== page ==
Apache Spark Custom Data Source

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In today’s big data computing world, Apache Spark is the most popular distributed execution engine. Fairly justifying its popularity, Apache Spark can connect to multiple data sources natively. Different data sources that Spark supports are Parquet, CSV, Text, JDBC, AVRO, ORC, HIVE, Kafka, Azure Cosmos, Amazon S3, Redshift, etc.

Parquet is the default format for Spark unless specified otherwise.

Apache Spark also supports Kafka through external integration. Apache Ignite has also provided its integration with Apache Spark which can be used to support Ignite cache as a data source natively through IgniteDataFrame.

Most of the time, existing data source connectors will solve our purpose. But, some of the time, when we need to work with legacy datastores, we will prefer implementing a custom data source to have more control. If this is your case, you are in the right place. In this article, we will discuss how to implement a custom data source and its advantages.

Apache Spark SQL has made integration with third-party data sources possible with DataSourceV1 interfaces like RelationProvider, DataSourceRegister, and BaseRelation. Over a period of time, Spark Datasource has evolved. With version 2.3.0, Spark has introduced a new cleaner way, DataSourceV2, to integrate any legacy data store with Spark SQL and removed the limitations that were there with DataSourceV1.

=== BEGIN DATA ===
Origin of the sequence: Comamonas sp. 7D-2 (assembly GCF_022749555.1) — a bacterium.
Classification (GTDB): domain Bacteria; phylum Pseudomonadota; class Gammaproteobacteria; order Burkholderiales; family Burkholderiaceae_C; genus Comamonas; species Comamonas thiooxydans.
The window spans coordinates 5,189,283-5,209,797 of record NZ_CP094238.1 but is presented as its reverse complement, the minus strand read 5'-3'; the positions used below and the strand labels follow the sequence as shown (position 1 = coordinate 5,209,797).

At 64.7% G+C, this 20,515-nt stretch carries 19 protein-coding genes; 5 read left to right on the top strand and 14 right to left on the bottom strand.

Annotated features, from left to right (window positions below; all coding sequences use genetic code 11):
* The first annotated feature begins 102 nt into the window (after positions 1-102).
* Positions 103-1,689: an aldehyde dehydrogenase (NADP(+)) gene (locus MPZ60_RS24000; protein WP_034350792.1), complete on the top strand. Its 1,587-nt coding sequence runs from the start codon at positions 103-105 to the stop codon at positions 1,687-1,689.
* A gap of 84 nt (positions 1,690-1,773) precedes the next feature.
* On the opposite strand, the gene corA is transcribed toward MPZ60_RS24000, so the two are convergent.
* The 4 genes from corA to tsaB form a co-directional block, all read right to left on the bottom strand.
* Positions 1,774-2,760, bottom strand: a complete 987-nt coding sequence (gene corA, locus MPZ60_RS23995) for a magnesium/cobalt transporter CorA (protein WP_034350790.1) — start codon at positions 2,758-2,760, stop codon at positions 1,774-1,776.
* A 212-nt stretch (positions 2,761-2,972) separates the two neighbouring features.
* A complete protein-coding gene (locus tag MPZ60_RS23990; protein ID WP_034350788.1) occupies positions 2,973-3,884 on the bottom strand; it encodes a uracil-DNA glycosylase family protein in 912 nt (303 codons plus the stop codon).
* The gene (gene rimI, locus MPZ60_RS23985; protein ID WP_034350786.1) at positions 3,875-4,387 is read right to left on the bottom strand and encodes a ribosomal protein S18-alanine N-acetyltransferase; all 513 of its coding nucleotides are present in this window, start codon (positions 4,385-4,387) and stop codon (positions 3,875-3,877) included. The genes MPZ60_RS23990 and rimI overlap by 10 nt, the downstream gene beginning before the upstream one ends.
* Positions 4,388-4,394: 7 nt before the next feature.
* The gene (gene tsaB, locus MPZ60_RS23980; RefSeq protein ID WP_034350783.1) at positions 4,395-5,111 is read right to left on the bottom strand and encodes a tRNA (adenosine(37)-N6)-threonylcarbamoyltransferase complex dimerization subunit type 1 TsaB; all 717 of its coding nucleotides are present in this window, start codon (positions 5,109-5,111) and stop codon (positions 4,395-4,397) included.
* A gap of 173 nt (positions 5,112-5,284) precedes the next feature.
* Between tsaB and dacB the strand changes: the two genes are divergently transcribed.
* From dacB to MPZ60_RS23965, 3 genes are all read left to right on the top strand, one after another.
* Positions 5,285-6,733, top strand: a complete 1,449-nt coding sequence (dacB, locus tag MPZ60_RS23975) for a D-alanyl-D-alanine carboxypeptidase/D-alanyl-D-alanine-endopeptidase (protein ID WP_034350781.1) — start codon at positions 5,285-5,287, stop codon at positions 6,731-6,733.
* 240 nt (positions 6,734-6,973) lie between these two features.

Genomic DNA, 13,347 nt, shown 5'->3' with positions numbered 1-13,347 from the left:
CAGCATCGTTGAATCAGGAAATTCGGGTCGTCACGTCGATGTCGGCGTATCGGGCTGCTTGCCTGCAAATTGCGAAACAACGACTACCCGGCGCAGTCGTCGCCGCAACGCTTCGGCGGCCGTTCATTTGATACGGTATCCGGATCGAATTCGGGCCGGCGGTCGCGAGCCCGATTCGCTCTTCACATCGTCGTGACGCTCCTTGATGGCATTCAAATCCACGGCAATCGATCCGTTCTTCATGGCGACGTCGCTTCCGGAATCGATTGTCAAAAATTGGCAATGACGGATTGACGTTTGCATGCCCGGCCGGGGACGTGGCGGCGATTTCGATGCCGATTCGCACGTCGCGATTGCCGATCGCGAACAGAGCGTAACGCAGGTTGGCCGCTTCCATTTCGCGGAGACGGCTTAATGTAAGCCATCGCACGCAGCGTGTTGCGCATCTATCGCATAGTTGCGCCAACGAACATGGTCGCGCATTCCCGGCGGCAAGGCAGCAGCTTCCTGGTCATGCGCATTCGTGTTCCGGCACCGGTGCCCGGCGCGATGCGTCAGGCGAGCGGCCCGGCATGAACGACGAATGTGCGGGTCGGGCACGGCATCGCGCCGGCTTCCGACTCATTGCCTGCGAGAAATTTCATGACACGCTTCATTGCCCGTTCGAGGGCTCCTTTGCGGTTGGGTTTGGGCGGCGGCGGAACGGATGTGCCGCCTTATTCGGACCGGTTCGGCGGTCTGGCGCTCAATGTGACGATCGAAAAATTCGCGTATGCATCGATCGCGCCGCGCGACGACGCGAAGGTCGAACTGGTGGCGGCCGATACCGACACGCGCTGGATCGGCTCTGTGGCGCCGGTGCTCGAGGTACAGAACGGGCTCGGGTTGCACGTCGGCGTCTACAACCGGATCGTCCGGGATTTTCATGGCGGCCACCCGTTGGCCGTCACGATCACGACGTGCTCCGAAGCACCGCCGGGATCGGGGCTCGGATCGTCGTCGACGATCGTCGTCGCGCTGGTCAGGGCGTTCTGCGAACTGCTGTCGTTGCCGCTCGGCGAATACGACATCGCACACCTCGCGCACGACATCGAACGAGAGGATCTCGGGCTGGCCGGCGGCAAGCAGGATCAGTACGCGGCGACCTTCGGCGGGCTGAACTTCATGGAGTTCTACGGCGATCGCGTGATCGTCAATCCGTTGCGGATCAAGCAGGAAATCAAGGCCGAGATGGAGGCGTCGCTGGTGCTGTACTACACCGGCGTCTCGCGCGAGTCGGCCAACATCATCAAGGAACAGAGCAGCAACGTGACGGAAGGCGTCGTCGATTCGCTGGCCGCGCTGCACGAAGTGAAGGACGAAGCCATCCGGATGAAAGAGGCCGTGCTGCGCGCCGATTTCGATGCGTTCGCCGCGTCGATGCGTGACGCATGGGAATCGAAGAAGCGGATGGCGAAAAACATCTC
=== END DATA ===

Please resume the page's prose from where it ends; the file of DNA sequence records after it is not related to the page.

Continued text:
Suppose, we are working on a legacy data store and want to read data to perform a set of operations using Spark. We have two ways to do that.

  1. Fetch data from the datastore and create a dataset from it and perform operations on it.
  2. Define a custom spark data source for that legacy datastore, fetch data through the dataset interface directly and perform operations on it.

Now, let’s see how we can define a custom spark data source for the legacy data store. For time being, let’s assume CSV is our legacy data store.

The first interface that we need to implement is DataSourceV2. This is just a marker interface that identifies the implementation as a Spark Datasource of version v2.

/**
* Custom spark data source
*/
public class CSV implements DataSourceV2 {
public CSV() { }
}

As mentioned in the documentation of this interface, an implementation must have a public, 0-argument constructor.

This is a dummy implementation without reading or writing support.

Read support

To add read support to this custom data source, we need to implement the ReadSupport interface.

public class CSV implements DataSourceV2, ReadSupport { public CSV() { } @Override
public DataSourceReader createReader(StructType schema, DataSourceOptions options) {
return null;
}
@Override
public DataSourceReader createReader(DataSourceOptions options){
return null;
}
}

DataSourceReader instance needs to be created for the given schema (if specified) with options. DataSourceReader gathers optimizations and delegates those to InputPartitionReader of each partition which actually fetches the data.

public class CSVDataSourceReader implements DataSourceReader{
@Override
public StructType readSchema() {
return null;
}
@Override
public List<InputPartition<InternalRow>> planInputPartitions() {
return Arrays.asList(new CSVInputPartition());
}
}
public class CSVInputPartition implements InputPartition<InternalRow> {
@Override
public InputPartitionReader<InternalRow> createPartitionReader({

return new InputPartitionReader<InternalRow>() {
@Override
public boolean next() throws IOException {
return false;
}
@Override
public InternalRow get() {
return null;
}
@Override
public void close() throws IOException {
}
};
}
}

Different optimizations that can be applied to DataSourceReader are SupportsPushDownFilters, SupportsPushDownRequiredColumns, etc. After applying these optimizations, DataSourceReader would look like as follows